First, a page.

Partnership dispute leads to disciplinary action
A joint managing partner and a partner of an accountancy partnership have been reprimanded and ordered to pay their share of a £120,000 disciplinary fine by an ICAEW tribunal.
The complex and acrimonious case involving alleged understated profits, financial difficulties and partner disputes took the ICAEW five years to investigate and resolve.
B LLP was an accountancy practice in Essex with offices in Chelmsford and Romford. E (the complainant) was based at Romford. The other partners (including defendants Jeremy Boyden and Ian Harris) were based in Chelmsford.
A Limited was a corporate member of B LLP. Its only income was the share of the profits in B LLP. E, Boyden and Harris were partners in B LLP and directors and shareholders in A Limited.
There was a seriously acrimonious partnership dispute between E on the one hand, and Boyden and Harris (and presumably other partners) on the other, resulting from which E reported Boyden and Harris to the ICAEW. This resulted in disciplinary proceedings against Boyden and Harris.
The first three complaints against Boyden and Harris were identical. It was alleged that the CT600 for the year ended 31 March 2010 and 31 March 2012 for A Limited understated profits by £200,000 and £140,000 respectively, compared with the figures appearing in the accounts filed at Companies House. Accounts for A Limited to 31 March 2012 were understated by £140,000, being the share of profit allocated from B LLP.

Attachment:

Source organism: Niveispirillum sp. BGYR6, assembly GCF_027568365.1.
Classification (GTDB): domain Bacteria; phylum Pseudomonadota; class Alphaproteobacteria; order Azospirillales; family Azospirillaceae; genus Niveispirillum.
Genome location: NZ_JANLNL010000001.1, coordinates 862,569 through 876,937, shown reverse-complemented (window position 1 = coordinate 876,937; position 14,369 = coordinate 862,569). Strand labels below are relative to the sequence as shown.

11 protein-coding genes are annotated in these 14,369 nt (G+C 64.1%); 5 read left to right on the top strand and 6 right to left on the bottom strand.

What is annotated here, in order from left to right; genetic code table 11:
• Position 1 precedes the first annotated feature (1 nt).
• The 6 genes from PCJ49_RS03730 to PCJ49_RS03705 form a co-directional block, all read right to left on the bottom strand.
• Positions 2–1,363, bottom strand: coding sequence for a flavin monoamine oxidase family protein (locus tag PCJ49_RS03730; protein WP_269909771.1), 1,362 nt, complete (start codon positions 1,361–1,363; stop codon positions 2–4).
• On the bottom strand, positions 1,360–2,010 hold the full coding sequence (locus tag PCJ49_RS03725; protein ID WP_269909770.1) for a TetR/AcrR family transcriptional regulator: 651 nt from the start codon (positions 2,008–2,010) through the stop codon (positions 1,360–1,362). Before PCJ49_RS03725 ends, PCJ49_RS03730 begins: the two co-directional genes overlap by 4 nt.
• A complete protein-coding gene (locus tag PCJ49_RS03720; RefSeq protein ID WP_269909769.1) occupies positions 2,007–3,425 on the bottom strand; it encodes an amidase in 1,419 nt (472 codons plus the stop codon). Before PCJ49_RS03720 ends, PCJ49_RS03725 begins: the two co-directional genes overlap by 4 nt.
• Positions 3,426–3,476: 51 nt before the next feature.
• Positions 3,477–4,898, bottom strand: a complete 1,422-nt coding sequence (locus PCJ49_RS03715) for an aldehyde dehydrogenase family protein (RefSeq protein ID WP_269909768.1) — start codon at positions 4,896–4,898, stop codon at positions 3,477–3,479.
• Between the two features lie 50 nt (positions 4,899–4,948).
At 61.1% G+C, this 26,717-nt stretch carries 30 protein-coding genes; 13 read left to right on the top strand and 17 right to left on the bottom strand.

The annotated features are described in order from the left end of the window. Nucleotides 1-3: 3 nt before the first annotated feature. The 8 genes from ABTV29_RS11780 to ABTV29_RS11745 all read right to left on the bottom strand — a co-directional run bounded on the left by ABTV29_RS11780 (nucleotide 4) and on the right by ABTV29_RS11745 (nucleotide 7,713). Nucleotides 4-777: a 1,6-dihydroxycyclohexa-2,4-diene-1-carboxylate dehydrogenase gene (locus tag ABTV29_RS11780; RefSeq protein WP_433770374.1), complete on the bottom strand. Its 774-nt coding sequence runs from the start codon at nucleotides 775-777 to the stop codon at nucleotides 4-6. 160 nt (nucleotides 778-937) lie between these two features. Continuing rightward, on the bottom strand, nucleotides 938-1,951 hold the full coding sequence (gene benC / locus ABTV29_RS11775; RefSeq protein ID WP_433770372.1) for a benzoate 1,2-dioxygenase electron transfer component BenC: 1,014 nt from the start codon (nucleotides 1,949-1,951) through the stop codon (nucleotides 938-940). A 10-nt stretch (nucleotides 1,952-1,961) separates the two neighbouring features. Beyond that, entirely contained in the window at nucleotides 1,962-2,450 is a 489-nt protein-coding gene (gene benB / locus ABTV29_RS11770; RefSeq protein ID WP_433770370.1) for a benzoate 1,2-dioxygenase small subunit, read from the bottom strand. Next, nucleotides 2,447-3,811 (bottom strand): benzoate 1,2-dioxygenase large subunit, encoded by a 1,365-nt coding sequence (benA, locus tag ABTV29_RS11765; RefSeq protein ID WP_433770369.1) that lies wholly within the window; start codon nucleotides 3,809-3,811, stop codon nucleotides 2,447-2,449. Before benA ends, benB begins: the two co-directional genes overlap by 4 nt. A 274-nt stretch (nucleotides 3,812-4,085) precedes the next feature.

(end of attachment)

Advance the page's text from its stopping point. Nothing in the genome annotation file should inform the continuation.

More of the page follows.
There was a fourth complaint against Harris, namely that he accepted a loan of £100,000 from a client of B LLP without having sufficient regard to Section 280 of the Code of Ethics.
None of the seven complaints made any allegation of dishonesty.
The hearing extended over seven days (five in February 2019 and two in May 2019).
Both defendants, together with the investigation committee, were represented by external counsel. All complaints were denied apart from the loan complaint, which Harris admitted. Ultimately, the complaints were upheld.
There were various witnesses, including E, Boyden and Harris. Character references were also given orally.
The background was that B LLP ran into financial difficulty in 2010/11 due to the recession and payments made to ex-partners. Payment of wages and partner drawings became difficult. The business was threatened with administration.
The loan negotiated by Harris was not for his benefit, but for the benefit of the LLP. E had also invested some £40,000 in the LLP.
E discovered that there were discrepancies between the CT600s and the accounts. He concluded that the corporation tax liability had been under-declared by at least £70,000.
The investigation committee engaged forensic accountant Ms H, who gave evidence before the tribunal.
She found there to be a fundamental flaw in the preparation and subsequent scrutiny of the accounts. There had been no assessment of the recoverability of debts and in relation to work in progress, no assessment of what was billable. There were also issues in relation to an onerous lease.
At the end of the Institute's five-year investigation into the complaint, it was held that Harris was the main protagonist, and he had prepared the accounts and the CT600s.